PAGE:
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Woman showing another person a pair of binoculars on a cruise ship deck

Feeling Like an AMD Ambassador

Do you ever feel like an AMD (age-related macular degeneration) ambassador? Someone who goes out into the world and shows people what AMD looks like? I have been on a cruise for about a week now and I seem to be doing just that.

Lack of vision impairment awareness

Amazingly, people know absolutely nothing about what I understand is the leading cause of blindness in the developed world. They pretty much have never heard of it! People also have no idea what visual impairment/blindness in general looks like.

There is a lot I cannot see but there is a lot I can. That confuses people. They expect people who have "legal blindness" to have canes and sighted guides. They don’t expect us to be mobile but to be sitting in a corner doing nothing.

Navigating the ship

I have been able to motor independently around this ship every day. I climb the stairs and I walk the track on the sports floor.

Do I get lost? Of course! Just about everyone does! Getting lost on a cruise ship is normal. I probably have more problems than average because I cannot see signs.

Instead, I use other clues. For example, descending the stairs, I know I am nearing my floor when I pass the little girl’s “dress” artwork hanging on the landing. If I get too confused, I ask. There are so many staff members on the ship, I am always guaranteed to get help.

Vision impairment is misunderstood

I went swimming with the piggies and the next day I went to “swim” with the sea lions. There was a family on both of these tours that I started talking with.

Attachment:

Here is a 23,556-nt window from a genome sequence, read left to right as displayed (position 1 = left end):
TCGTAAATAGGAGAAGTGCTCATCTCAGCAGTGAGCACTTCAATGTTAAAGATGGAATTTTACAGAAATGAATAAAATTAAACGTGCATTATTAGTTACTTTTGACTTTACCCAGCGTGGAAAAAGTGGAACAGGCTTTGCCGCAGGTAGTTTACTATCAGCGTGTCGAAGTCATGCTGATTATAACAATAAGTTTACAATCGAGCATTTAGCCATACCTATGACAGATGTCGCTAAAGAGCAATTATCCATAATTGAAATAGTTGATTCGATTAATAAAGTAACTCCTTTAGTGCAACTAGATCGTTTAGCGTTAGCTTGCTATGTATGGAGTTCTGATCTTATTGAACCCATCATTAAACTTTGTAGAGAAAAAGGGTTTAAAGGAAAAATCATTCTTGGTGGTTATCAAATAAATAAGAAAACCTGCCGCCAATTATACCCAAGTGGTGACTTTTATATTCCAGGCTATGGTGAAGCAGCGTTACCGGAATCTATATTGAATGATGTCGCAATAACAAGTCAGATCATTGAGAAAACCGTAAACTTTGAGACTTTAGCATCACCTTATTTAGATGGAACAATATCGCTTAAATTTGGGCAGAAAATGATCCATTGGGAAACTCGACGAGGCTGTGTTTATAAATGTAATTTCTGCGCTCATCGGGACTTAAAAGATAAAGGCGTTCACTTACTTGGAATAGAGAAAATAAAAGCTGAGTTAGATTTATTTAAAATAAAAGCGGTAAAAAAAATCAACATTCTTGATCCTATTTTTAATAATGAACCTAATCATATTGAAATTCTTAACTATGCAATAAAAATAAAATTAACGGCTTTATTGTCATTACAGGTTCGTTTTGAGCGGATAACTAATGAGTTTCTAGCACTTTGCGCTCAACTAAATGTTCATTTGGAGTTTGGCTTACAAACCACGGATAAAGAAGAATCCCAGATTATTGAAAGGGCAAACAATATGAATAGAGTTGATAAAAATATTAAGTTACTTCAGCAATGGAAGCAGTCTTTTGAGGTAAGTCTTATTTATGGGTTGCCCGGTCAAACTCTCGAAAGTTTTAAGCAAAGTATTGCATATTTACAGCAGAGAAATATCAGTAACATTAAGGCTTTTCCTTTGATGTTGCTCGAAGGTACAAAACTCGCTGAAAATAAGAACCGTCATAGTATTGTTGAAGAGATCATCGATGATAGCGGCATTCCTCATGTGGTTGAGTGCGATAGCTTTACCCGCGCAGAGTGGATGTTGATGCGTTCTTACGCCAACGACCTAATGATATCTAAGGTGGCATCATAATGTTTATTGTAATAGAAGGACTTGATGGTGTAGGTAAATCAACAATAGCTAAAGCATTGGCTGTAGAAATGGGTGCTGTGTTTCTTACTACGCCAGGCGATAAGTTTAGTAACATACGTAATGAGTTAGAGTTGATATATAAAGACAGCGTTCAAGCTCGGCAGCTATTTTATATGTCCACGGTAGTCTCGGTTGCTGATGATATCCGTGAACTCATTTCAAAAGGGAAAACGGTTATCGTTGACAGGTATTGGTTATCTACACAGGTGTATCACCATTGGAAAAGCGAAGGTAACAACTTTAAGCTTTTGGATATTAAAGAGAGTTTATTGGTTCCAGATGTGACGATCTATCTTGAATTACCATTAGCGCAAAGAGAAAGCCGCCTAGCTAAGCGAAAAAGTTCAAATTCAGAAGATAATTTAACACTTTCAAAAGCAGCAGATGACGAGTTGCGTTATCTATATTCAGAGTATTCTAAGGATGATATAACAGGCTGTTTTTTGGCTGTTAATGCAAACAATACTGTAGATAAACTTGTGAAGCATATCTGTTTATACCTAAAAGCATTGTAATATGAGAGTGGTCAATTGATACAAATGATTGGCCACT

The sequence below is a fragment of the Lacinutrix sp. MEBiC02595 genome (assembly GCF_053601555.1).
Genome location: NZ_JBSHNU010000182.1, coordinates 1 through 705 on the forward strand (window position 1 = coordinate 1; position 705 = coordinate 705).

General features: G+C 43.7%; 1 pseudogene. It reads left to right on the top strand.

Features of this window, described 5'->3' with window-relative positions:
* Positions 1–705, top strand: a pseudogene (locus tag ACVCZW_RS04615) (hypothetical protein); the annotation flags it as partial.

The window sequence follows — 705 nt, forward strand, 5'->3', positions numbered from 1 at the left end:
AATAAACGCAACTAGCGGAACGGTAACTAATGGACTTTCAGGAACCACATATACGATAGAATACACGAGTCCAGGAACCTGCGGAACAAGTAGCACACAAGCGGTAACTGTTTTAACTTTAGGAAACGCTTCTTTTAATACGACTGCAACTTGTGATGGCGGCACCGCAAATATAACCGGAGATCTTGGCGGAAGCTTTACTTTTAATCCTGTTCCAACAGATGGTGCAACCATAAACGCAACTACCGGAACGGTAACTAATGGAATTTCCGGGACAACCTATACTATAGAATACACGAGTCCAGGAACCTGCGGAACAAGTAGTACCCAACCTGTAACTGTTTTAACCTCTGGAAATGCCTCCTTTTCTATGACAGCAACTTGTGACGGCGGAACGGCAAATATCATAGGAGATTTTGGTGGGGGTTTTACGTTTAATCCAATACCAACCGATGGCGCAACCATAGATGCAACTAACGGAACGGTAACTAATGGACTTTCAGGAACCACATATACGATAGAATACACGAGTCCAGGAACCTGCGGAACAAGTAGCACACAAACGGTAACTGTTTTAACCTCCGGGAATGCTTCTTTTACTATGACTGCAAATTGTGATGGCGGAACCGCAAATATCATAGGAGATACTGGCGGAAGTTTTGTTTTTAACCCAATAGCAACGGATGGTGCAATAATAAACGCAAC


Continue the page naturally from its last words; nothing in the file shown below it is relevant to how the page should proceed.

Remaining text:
In the course of the conversation, I mentioned my sight loss. The response was typical: amazement! How could a person who is “legally blind” “pass” as I do? Either I was lying or their beliefs were mistaken. I would vote for the second option.

Twice this week I was being given a form to read and sign. I don’t bother to carry my hand-held magnifier or iPad around the ship with me. My assistive devices were back in the cabin.

Patronizing questions

Also, I had my glasses on my head. My prescription is for distance and does nothing for me for close work. Twice – I repeat TWICE – I was told to put my glasses on and that way I could see! I hesitated to ask if I actually appear that old and that addled. Of course, I knew my glasses were on my head! If they would have been beneficial, I would have used them. Good grief.

I tried to explain that I have a central vision loss. I don’t see what I am looking at. Refraction has nothing to do with my problems. I don’t think I was understood, but I tried.

Bringing me to the last bit of education I had to do. To wit, I was asked why I would take a helicopter tour of Miami if I could not see it.

For what it is worth, I saw a LOT while zooming around a clear, blue sky. I have good peripheral vision and most of the panoramic view I had was recorded on my peripheral retina. What was blurry or absent because of my scotomata was ‘filled in” by my brain and I never missed it. Bright, blue sky looks like bright, blue sky no matter if you are really seeing it or if it is a phenomenon of perception.

The hopeful ambassador

So, that’s that. I have been an AMB of AMD on this cruise. Hoping I did something positive. Maybe? All we can do is try.

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This article represents the opinions, thoughts, and experiences of the author; none of this content has been paid for by any advertiser. The team does not recommend or endorse any products or treatments discussed herein. Learn more about how we maintain editorial integrity here.

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